If nineteenth-century Iranian women discovered time travel, where would they go? What would they bring back?
Photographer Shadi Ghadirian did not have these questions in mind, persay, but she is interested in how the Western world perceives Iranian woman like herself. In her photography series “Qajar,” she brings out the cognitive dissonance that someone unfamiliar with Iran may experience, as well as comments about the position of women in society today.
“Qajar” was photographed between 1998-2001, just after she graduated from Azad University in Tehran. Below, she explains the meaning of this series, and the role it plays in her larger body of work:
It does not make a difference to me what place the Iranian woman has in the world because I am sure no one knows much about it.
Perhaps the only mentality of an outsider about the Iranian woman is a black chador, however I try to portray all the aspects of the Iranian woman….
When I did the Qajar series of photographs, I had just graduated and the duality and contradiction of life at that time provided the motive for me to display this contrast: a woman who one can not say to what time she belongs; a photograph from two eras; a woman who is dazed; a woman who is not connected to the objects in her possession.
To achieve the sense of “a photograph from two eras,” Ghadirian asked her models–mostly friends and family–to dress in 19th-century Qajar-era clothing and styled them after portraits taken during that time. During the later Qajar period, photography portraits were permitted under religious law, and it was quite popular for the elite to take their own portraits. Both men and women were allowed to have photographs taken of them, and since these photos were taken in the home, women actually dressed more casually than they did in the street. Formal Iranian attire was preferred, though Western clothing was also featured in these photographs. Nasser al-Din Shah, for example, dressed his harem in a redesigned, modest version of the French tutu for photos after visiting Europe and becoming obsessed with ballet.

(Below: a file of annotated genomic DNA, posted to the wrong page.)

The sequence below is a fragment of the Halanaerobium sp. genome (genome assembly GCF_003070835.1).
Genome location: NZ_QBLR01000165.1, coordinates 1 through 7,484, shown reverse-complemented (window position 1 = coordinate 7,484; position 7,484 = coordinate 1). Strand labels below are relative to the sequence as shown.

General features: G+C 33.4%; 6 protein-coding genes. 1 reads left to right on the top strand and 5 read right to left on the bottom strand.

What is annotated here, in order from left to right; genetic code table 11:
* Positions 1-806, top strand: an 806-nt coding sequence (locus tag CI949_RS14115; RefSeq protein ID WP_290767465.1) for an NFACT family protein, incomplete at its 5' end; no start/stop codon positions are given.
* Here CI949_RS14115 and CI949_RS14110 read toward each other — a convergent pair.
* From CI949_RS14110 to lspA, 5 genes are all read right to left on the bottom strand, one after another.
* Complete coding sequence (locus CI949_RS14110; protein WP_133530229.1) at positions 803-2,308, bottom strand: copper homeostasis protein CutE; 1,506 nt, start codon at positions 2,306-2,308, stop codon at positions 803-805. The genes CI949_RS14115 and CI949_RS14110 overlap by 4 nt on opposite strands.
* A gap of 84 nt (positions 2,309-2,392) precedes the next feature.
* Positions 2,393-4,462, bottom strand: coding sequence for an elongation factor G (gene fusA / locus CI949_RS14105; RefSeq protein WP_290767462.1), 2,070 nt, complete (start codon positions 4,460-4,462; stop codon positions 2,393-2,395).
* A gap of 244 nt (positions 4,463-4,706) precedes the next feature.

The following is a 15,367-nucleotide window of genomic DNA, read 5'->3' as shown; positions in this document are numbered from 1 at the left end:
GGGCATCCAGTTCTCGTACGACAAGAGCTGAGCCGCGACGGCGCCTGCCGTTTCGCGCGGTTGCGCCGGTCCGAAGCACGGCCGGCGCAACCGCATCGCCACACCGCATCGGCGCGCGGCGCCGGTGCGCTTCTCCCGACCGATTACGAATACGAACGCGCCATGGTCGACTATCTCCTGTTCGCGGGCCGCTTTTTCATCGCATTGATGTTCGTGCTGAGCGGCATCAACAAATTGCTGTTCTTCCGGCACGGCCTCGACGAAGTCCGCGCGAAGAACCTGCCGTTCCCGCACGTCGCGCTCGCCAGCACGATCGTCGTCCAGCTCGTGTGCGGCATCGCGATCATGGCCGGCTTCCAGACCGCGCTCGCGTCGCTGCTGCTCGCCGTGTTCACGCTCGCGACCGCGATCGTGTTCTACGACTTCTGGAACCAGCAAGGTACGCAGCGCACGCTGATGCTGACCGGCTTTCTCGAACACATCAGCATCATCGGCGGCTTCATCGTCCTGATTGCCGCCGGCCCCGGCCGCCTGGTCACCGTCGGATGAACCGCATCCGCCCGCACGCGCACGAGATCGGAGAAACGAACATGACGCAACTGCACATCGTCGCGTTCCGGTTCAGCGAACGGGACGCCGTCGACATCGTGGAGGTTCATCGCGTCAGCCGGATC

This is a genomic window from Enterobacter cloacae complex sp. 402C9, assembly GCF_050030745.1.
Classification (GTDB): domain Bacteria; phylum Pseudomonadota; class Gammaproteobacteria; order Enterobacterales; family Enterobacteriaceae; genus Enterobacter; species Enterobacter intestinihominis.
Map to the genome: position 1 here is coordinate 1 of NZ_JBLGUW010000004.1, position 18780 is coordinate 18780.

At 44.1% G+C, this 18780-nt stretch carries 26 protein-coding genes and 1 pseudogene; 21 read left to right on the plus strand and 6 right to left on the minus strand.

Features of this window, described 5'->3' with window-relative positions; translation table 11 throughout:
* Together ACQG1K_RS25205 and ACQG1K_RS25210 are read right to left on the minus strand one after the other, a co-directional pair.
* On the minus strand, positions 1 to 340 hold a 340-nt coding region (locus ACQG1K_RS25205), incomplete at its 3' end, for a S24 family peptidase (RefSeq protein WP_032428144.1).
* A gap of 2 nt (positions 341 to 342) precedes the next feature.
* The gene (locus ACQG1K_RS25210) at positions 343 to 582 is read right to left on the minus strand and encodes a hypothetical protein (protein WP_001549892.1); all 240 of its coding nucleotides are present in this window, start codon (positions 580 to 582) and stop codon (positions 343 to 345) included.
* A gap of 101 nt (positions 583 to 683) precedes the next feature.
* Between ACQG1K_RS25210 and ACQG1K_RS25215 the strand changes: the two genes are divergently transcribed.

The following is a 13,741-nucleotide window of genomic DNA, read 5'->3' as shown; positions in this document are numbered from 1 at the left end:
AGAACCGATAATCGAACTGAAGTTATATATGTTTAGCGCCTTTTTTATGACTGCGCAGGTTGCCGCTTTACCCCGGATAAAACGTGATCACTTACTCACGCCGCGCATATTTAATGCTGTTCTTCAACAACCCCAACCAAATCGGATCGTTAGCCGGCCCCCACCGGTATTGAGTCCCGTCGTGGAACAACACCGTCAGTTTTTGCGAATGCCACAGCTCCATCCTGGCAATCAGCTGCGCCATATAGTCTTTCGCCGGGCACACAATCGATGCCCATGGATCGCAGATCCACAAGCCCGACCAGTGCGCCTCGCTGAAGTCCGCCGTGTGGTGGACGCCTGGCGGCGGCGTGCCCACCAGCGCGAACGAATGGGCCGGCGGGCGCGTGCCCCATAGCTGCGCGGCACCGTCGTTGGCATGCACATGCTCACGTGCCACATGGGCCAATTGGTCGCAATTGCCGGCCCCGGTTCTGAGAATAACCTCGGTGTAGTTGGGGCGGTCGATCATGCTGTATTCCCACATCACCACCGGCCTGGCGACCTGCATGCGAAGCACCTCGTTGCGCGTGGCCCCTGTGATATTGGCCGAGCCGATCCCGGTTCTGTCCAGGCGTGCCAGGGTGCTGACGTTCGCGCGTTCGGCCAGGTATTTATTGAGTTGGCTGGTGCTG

In the Qajar series, however, Ghadirian’s subjects are more modestly dressed–Ghadirian’s commentary on the more conservative straits put upon the Iranian woman. And in a nod to the Shah’s harem, her models are also wearing the softer version of the tutu over their traditional dress.
All of the antique props and backdrops are authentic to the time. Modern objects provide an “anachronistic” twist that compliments the women’s bold stares and confident poses.
The Saatchi Gallery describes Ghadirian’s work as using “subtle humour to describe a contemporary Iranian female experience of existing as if outside of time.” Indeed, looking at these photos, with their juxtaposition of past and present, portrays the the place of women in Iran today: slightly ludicrous, but daring to move beyond the backdrop they are placed in.
“Shadi Ghadirian Refashions the Tutu” on Unframed – A blog run by the Los Angeles County Museum of Art